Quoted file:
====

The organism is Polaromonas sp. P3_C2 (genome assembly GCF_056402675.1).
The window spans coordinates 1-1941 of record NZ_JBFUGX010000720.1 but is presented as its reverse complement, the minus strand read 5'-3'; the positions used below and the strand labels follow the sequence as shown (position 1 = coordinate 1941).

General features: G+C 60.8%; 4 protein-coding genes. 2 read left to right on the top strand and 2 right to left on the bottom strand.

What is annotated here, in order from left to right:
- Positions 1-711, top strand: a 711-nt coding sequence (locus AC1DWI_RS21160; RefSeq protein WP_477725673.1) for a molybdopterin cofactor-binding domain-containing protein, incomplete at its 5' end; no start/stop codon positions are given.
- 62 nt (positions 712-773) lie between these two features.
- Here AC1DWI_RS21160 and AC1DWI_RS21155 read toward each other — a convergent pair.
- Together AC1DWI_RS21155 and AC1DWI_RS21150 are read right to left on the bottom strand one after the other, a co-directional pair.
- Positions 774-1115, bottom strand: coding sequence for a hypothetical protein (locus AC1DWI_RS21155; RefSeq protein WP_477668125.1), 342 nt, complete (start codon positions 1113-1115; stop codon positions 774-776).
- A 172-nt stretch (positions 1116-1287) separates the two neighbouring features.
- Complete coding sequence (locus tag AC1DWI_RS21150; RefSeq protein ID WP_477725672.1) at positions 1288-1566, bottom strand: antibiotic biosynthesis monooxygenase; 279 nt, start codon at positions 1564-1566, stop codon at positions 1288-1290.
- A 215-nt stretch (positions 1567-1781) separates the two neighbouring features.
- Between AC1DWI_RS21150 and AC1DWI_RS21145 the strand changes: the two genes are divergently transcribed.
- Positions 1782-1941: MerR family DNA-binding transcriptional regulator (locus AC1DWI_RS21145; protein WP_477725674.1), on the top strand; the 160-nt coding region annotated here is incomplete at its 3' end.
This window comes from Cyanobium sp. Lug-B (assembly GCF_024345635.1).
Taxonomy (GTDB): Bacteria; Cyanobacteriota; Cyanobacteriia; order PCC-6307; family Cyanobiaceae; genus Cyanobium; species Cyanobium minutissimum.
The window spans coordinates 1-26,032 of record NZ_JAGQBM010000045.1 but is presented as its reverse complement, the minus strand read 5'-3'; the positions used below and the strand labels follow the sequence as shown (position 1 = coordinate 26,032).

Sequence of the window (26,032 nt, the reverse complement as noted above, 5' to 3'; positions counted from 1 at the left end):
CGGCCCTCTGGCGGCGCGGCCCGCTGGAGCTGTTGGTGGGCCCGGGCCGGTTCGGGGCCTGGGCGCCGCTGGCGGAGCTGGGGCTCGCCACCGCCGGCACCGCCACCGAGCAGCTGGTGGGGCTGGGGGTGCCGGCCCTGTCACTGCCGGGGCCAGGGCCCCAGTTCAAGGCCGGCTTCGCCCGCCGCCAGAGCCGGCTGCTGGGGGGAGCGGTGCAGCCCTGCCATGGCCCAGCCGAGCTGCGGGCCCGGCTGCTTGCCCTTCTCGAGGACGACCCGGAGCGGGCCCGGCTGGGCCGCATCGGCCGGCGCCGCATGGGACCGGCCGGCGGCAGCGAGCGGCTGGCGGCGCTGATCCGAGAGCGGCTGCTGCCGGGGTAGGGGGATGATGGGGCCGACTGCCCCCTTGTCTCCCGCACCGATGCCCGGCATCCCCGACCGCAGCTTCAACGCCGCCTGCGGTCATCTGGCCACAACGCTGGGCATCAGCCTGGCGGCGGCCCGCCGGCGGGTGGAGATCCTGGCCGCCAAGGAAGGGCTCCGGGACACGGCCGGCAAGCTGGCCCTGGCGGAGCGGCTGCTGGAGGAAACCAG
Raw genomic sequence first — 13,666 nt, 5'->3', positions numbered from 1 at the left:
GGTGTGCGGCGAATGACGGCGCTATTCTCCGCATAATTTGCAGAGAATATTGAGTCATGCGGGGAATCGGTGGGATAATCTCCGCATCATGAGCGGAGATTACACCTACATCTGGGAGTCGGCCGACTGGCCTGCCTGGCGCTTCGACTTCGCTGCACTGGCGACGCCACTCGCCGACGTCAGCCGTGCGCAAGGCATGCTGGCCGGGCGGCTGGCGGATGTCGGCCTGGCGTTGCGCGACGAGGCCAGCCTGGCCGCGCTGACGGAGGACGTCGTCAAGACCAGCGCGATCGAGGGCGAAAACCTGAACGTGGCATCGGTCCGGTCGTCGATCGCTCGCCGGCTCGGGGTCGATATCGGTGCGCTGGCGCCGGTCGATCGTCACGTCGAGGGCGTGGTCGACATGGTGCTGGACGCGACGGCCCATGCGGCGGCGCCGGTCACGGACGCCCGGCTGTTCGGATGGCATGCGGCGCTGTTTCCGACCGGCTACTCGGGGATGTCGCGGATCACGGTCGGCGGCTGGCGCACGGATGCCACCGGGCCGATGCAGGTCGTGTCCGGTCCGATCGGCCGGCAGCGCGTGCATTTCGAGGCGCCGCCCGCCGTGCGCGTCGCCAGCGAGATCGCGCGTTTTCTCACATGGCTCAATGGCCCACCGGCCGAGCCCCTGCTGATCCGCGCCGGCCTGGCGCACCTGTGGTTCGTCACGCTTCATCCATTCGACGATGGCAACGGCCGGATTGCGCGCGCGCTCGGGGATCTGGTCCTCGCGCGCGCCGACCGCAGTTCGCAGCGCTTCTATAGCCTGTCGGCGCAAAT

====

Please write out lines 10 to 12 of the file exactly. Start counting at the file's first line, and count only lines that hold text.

- A 172-nt stretch (positions 1116-1287) separates the two neighbouring features.
- Complete coding sequence (locus tag AC1DWI_RS21150; RefSeq protein ID WP_477725672.1) at positions 1288-1566, bottom strand: antibiotic biosynthesis monooxygenase; 279 nt, start codon at positions 1564-1566, stop codon at positions 1288-1290.
- A 215-nt stretch (positions 1567-1781) separates the two neighbouring features.